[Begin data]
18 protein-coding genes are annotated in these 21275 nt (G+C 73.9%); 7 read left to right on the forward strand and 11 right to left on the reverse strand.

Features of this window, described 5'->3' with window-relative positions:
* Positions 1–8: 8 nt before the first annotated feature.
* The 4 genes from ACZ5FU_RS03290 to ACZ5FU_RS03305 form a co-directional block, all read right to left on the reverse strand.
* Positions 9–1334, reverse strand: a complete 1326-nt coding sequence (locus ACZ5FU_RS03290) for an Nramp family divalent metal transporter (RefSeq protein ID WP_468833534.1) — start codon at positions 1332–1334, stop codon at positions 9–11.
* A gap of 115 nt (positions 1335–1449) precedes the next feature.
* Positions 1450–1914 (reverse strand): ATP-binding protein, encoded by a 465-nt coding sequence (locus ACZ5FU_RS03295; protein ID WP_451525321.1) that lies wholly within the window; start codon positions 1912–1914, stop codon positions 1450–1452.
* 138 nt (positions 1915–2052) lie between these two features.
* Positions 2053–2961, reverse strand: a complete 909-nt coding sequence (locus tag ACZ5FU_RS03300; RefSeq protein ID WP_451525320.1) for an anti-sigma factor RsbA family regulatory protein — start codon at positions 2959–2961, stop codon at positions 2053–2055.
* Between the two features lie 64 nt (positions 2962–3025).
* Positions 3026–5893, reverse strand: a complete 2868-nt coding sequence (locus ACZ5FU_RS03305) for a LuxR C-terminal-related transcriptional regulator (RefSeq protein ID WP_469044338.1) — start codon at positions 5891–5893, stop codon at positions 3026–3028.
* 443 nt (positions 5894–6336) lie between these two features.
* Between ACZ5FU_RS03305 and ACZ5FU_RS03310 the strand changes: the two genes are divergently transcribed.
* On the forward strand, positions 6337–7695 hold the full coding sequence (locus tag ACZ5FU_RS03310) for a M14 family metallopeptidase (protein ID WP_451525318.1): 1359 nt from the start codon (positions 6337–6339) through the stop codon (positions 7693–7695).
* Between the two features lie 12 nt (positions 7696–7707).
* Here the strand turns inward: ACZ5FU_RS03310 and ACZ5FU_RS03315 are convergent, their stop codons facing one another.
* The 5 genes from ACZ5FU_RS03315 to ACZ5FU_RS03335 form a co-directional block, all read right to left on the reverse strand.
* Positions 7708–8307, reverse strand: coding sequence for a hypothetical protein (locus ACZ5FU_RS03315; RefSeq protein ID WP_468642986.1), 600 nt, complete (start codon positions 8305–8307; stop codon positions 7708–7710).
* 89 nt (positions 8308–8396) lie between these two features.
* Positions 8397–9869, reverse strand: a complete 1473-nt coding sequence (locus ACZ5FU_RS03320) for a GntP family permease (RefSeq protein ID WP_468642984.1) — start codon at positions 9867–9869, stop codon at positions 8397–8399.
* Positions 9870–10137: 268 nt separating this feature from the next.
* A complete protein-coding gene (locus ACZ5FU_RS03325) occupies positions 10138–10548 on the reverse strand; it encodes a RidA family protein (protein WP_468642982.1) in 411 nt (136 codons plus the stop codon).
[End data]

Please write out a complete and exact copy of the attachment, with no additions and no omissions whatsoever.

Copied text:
18 protein-coding genes are annotated in these 21275 nt (G+C 73.9%); 7 read left to right on the forward strand and 11 right to left on the reverse strand.

Features of this window, described 5'->3' with window-relative positions:
* Positions 1–8: 8 nt before the first annotated feature.
* The 4 genes from ACZ5FU_RS03290 to ACZ5FU_RS03305 form a co-directional block, all read right to left on the reverse strand.
* Positions 9–1334, reverse strand: a complete 1326-nt coding sequence (locus ACZ5FU_RS03290) for an Nramp family divalent metal transporter (RefSeq protein ID WP_468833534.1) — start codon at positions 1332–1334, stop codon at positions 9–11.
* A gap of 115 nt (positions 1335–1449) precedes the next feature.
* Positions 1450–1914 (reverse strand): ATP-binding protein, encoded by a 465-nt coding sequence (locus ACZ5FU_RS03295; protein ID WP_451525321.1) that lies wholly within the window; start codon positions 1912–1914, stop codon positions 1450–1452.
* 138 nt (positions 1915–2052) lie between these two features.
* Positions 2053–2961, reverse strand: a complete 909-nt coding sequence (locus tag ACZ5FU_RS03300; RefSeq protein ID WP_451525320.1) for an anti-sigma factor RsbA family regulatory protein — start codon at positions 2959–2961, stop codon at positions 2053–2055.
* Between the two features lie 64 nt (positions 2962–3025).
* Positions 3026–5893, reverse strand: a complete 2868-nt coding sequence (locus ACZ5FU_RS03305) for a LuxR C-terminal-related transcriptional regulator (RefSeq protein ID WP_469044338.1) — start codon at positions 5891–5893, stop codon at positions 3026–3028.
* 443 nt (positions 5894–6336) lie between these two features.
* Between ACZ5FU_RS03305 and ACZ5FU_RS03310 the strand changes: the two genes are divergently transcribed.
* On the forward strand, positions 6337–7695 hold the full coding sequence (locus tag ACZ5FU_RS03310) for a M14 family metallopeptidase (protein ID WP_451525318.1): 1359 nt from the start codon (positions 6337–6339) through the stop codon (positions 7693–7695).
* Between the two features lie 12 nt (positions 7696–7707).
* Here the strand turns inward: ACZ5FU_RS03310 and ACZ5FU_RS03315 are convergent, their stop codons facing one another.
* The 5 genes from ACZ5FU_RS03315 to ACZ5FU_RS03335 form a co-directional block, all read right to left on the reverse strand.
* Positions 7708–8307, reverse strand: coding sequence for a hypothetical protein (locus ACZ5FU_RS03315; RefSeq protein ID WP_468642986.1), 600 nt, complete (start codon positions 8305–8307; stop codon positions 7708–7710).
* 89 nt (positions 8308–8396) lie between these two features.
* Positions 8397–9869, reverse strand: a complete 1473-nt coding sequence (locus ACZ5FU_RS03320) for a GntP family permease (RefSeq protein ID WP_468642984.1) — start codon at positions 9867–9869, stop codon at positions 8397–8399.
* Positions 9870–10137: 268 nt separating this feature from the next.
* A complete protein-coding gene (locus ACZ5FU_RS03325) occupies positions 10138–10548 on the reverse strand; it encodes a RidA family protein (protein WP_468642982.1) in 411 nt (136 codons plus the stop codon).